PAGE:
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December 14, 1948 - Image 12

Resource type:
The Michigan Daily, 1948-12-14

Disclaimer: Computer generated plain text may have errors. Read more about this.



T-VESDAY$ DECE M 14. 1049

d.HE M ICHIG. vaAN ,dAI.dLY TUESDA.nl W( m1Uv~s'Th 1& [}p.
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Carolling Students Greet
Approaching Yule Holiday

As first snows blanketed col-
legiate campuses all over the na-
tion, students finished typing up
term papers due before Christmas
vacation and celebrated in song
-traditional Yuletide carolling.
It rarely makes the pages of the
.ampus paper, but thousands of
icholars stamped frost-bitten toes
to the tune of "Adeste Fidelis"
before the forbidding walls of
women's dormatories and the
awesome silence of the president's
* * *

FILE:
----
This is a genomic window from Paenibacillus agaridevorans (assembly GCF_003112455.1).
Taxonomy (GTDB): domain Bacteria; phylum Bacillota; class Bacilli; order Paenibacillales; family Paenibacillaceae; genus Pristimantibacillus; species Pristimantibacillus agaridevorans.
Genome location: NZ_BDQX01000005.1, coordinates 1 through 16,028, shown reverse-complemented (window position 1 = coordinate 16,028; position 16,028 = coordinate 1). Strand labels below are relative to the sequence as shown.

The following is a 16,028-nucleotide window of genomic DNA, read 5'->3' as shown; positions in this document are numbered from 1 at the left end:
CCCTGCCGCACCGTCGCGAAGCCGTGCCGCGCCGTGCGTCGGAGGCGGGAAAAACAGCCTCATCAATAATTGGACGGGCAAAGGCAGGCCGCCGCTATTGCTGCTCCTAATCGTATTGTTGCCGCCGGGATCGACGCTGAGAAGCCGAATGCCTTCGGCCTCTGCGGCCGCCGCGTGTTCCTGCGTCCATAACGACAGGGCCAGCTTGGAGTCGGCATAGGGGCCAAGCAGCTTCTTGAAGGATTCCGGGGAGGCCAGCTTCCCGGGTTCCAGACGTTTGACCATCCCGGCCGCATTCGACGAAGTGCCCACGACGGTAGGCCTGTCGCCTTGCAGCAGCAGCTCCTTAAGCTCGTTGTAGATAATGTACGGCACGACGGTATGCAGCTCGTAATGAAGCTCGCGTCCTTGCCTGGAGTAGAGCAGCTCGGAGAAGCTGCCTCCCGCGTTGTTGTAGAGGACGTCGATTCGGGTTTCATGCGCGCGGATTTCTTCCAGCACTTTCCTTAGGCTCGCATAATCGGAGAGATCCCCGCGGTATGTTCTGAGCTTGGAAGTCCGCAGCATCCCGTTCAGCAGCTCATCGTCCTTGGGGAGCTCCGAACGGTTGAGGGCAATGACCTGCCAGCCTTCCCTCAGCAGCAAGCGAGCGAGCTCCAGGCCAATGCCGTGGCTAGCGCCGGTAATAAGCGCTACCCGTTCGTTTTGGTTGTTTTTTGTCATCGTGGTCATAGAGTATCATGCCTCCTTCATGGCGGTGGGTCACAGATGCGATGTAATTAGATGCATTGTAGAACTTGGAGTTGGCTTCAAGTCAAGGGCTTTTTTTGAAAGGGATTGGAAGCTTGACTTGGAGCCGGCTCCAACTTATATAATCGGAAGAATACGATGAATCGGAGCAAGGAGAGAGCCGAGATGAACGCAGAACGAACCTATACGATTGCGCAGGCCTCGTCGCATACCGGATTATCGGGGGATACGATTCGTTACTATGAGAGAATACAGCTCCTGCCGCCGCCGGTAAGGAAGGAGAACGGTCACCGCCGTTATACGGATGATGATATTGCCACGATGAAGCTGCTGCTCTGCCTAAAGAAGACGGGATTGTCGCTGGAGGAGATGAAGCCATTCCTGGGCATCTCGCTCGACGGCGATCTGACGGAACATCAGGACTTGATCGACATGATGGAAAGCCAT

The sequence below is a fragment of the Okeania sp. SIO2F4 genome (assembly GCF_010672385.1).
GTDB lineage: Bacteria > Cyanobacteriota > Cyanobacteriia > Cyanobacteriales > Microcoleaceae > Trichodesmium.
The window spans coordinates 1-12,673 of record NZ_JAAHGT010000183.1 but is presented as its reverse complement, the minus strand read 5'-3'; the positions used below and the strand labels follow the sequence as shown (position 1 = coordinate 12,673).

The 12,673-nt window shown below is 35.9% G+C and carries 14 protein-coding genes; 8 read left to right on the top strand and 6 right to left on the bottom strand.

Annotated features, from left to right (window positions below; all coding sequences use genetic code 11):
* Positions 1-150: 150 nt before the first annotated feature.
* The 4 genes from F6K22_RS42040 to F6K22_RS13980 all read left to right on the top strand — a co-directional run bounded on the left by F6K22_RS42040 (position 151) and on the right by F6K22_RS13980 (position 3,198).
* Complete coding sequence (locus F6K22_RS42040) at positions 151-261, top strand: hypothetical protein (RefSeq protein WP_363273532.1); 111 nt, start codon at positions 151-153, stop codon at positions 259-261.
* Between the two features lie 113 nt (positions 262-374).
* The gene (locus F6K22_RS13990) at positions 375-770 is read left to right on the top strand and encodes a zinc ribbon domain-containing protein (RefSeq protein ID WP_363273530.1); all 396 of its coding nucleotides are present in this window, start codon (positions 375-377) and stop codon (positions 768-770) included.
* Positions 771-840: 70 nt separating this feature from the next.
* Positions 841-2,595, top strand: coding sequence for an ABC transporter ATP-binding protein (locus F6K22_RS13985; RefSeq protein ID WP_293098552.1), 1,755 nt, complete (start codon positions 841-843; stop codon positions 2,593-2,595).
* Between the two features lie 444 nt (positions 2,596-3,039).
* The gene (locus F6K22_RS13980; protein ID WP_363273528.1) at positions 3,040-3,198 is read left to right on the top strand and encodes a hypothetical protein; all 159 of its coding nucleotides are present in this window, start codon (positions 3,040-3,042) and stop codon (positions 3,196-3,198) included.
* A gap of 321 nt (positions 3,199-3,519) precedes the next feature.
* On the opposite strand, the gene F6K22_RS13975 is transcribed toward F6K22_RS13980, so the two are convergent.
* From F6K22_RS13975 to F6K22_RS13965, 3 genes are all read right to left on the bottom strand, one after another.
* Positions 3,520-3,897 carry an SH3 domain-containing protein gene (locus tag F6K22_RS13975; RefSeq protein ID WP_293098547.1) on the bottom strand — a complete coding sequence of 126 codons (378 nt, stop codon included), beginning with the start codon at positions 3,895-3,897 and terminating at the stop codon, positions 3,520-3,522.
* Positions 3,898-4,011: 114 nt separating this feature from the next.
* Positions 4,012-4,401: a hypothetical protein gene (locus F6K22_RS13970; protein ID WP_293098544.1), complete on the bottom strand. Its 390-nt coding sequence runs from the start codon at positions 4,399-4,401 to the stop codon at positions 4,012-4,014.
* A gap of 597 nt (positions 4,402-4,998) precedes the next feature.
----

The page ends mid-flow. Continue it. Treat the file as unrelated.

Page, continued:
EVEN SOME of the Universitys
incorporated Christmas decora-
tions in their offices.
Local Grbnps
Plan Special
Reli ionWeek
Program Extends
To AllCampusLife
Extending to all phases of cam-
pus life, Religion in Life week.
will be observed this year for the
first time in 20 years.
Similar to special religious pro-
grams- at other universities, the
plan has been pushed here by the
local Christian Student Directors
THE PROGRAM will open
March 6 with an all campus as-
sembly in Hill Auditorium. Wor-
ship services, seninars and per-
sonal conferences will follow
throughout the week.
Religion in Life week plans
provide for national leaders to
talk with students informally
in classrooms and in organized
houses. Business and profes-
sional men interested in reli-
gion will go into classes to show
the relationship between their
field and religion.
President Alexander Ruthven
will act as honorary chairman of
the program and Prof. Lewis Hop-
kins, of the mathematics depart-
ment, is general chairman.
Eichorn and. Bill Miller, vice
chairmen, Ann Schoonmaker. sec-
retary and John Chuchian, treas-
Other executive committee
chairmen are Val Johnson and
Bruce Lockwood, organized hous-
es; Bailiss McInnis, hospitality;
bruce Edwards, arrangements;